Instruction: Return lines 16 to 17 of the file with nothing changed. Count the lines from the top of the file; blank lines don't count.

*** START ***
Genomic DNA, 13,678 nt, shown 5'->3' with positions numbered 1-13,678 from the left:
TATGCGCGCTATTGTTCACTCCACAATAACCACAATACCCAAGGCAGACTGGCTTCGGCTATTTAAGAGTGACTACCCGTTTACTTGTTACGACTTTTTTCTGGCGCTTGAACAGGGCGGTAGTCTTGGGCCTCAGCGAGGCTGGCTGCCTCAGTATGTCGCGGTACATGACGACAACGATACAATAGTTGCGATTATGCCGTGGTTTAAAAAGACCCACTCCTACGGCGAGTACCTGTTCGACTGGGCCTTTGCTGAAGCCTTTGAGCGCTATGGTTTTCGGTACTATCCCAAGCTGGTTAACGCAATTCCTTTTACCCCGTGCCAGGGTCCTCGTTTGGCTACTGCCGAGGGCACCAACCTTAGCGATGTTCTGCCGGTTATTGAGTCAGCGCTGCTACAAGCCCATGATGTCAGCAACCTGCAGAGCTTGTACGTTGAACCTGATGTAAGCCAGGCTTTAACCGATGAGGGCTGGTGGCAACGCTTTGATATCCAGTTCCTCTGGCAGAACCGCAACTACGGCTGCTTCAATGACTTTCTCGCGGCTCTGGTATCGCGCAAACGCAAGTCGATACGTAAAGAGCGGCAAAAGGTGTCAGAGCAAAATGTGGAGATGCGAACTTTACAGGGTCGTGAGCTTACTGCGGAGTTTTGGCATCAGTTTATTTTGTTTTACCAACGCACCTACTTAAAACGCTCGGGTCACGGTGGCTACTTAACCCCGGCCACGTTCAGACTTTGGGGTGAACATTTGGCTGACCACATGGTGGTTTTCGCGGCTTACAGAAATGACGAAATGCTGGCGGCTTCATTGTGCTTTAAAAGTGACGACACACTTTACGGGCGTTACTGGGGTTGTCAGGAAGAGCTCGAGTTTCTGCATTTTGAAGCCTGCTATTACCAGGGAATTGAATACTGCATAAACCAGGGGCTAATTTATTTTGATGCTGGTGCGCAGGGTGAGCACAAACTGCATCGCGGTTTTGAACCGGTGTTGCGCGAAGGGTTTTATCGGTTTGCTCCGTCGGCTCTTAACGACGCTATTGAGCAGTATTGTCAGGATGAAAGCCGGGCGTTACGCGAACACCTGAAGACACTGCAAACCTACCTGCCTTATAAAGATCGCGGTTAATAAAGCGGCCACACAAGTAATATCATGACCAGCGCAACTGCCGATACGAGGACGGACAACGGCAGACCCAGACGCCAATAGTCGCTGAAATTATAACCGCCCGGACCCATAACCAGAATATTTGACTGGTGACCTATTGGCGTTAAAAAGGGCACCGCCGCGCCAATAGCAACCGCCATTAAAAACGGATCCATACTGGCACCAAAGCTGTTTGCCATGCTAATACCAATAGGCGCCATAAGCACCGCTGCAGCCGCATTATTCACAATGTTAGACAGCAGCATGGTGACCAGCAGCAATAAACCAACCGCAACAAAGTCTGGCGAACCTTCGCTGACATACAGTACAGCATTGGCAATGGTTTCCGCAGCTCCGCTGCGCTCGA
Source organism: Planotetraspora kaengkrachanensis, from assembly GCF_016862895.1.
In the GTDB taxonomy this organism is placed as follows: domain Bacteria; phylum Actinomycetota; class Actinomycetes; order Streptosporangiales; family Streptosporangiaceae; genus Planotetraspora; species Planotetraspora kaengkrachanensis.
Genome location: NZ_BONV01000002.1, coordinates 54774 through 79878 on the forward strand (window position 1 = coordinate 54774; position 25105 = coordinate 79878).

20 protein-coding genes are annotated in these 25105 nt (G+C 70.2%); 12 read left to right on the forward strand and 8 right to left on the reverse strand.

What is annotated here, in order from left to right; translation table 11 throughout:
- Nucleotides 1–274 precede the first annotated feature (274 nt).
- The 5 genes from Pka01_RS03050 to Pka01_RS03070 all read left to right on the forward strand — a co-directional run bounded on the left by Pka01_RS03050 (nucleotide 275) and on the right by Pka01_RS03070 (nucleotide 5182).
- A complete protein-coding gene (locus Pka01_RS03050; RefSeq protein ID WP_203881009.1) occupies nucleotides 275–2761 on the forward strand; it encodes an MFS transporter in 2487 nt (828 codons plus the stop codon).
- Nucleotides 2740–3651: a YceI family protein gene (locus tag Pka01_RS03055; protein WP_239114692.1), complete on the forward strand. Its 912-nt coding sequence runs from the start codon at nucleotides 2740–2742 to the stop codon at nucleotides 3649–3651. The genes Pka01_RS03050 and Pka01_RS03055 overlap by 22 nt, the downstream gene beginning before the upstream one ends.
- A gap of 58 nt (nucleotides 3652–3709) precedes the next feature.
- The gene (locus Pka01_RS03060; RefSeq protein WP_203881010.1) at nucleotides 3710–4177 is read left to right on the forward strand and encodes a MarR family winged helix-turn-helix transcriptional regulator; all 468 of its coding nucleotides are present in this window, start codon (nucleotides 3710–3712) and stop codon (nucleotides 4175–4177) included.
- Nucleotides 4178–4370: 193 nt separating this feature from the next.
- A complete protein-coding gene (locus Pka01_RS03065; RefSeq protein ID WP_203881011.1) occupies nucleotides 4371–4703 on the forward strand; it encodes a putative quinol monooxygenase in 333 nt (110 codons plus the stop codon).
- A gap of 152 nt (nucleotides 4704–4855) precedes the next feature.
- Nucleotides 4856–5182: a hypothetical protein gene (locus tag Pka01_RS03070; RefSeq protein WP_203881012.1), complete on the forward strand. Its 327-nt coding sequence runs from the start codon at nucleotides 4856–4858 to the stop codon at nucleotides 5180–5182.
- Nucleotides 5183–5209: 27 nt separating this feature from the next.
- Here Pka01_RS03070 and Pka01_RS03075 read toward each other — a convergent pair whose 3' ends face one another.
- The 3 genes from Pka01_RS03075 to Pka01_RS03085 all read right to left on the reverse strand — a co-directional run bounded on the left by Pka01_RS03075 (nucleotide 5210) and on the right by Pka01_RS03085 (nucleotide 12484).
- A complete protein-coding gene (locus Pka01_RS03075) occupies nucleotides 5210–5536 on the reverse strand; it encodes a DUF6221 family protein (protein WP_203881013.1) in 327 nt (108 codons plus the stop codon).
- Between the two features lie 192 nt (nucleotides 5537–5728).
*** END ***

- A gap of 152 nt (nucleotides 4704–4855) precedes the next feature.
- Nucleotides 4856–5182: a hypothetical protein gene (locus tag Pka01_RS03070; RefSeq protein WP_203881012.1), complete on the forward strand. Its 327-nt coding sequence runs from the start codon at nucleotides 4856–4858 to the stop codon at nucleotides 5180–5182.